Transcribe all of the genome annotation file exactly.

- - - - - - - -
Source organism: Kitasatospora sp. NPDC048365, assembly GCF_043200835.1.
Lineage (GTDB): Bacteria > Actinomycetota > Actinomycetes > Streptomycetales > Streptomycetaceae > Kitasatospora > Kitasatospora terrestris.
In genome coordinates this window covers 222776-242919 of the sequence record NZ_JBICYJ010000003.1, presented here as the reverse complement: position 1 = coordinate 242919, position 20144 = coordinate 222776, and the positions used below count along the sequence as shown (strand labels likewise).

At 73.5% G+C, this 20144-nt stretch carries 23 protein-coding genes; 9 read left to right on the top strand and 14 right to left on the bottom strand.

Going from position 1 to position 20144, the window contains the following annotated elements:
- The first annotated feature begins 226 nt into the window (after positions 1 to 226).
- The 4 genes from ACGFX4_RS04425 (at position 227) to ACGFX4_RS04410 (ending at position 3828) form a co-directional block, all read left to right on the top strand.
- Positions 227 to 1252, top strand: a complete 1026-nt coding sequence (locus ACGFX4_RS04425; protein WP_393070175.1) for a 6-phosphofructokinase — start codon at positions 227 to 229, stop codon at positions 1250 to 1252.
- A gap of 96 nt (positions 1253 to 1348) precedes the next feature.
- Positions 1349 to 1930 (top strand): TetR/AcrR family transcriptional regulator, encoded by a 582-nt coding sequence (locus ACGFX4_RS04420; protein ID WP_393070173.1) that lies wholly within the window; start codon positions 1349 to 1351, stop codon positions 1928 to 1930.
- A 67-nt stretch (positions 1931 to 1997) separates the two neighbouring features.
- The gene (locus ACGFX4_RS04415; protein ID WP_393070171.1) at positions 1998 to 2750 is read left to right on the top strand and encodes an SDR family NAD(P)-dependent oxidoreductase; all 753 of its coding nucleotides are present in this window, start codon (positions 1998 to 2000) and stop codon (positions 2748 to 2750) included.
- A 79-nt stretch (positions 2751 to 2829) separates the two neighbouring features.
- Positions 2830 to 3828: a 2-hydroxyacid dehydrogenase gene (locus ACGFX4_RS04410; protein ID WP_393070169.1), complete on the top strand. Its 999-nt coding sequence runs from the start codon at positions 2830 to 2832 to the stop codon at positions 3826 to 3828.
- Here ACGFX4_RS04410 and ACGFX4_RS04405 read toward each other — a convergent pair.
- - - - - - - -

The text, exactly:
Source organism: Kitasatospora sp. NPDC048365, assembly GCF_043200835.1.
Lineage (GTDB): Bacteria > Actinomycetota > Actinomycetes > Streptomycetales > Streptomycetaceae > Kitasatospora > Kitasatospora terrestris.
In genome coordinates this window covers 222776-242919 of the sequence record NZ_JBICYJ010000003.1, presented here as the reverse complement: position 1 = coordinate 242919, position 20144 = coordinate 222776, and the positions used below count along the sequence as shown (strand labels likewise).

At 73.5% G+C, this 20144-nt stretch carries 23 protein-coding genes; 9 read left to right on the top strand and 14 right to left on the bottom strand.

Going from position 1 to position 20144, the window contains the following annotated elements:
- The first annotated feature begins 226 nt into the window (after positions 1 to 226).
- The 4 genes from ACGFX4_RS04425 (at position 227) to ACGFX4_RS04410 (ending at position 3828) form a co-directional block, all read left to right on the top strand.
- Positions 227 to 1252, top strand: a complete 1026-nt coding sequence (locus ACGFX4_RS04425; protein WP_393070175.1) for a 6-phosphofructokinase — start codon at positions 227 to 229, stop codon at positions 1250 to 1252.
- A gap of 96 nt (positions 1253 to 1348) precedes the next feature.
- Positions 1349 to 1930 (top strand): TetR/AcrR family transcriptional regulator, encoded by a 582-nt coding sequence (locus ACGFX4_RS04420; protein ID WP_393070173.1) that lies wholly within the window; start codon positions 1349 to 1351, stop codon positions 1928 to 1930.
- A 67-nt stretch (positions 1931 to 1997) separates the two neighbouring features.
- The gene (locus ACGFX4_RS04415; protein ID WP_393070171.1) at positions 1998 to 2750 is read left to right on the top strand and encodes an SDR family NAD(P)-dependent oxidoreductase; all 753 of its coding nucleotides are present in this window, start codon (positions 1998 to 2000) and stop codon (positions 2748 to 2750) included.
- A 79-nt stretch (positions 2751 to 2829) separates the two neighbouring features.
- Positions 2830 to 3828: a 2-hydroxyacid dehydrogenase gene (locus ACGFX4_RS04410; protein ID WP_393070169.1), complete on the top strand. Its 999-nt coding sequence runs from the start codon at positions 2830 to 2832 to the stop codon at positions 3826 to 3828.
- Here ACGFX4_RS04410 and ACGFX4_RS04405 read toward each other — a convergent pair.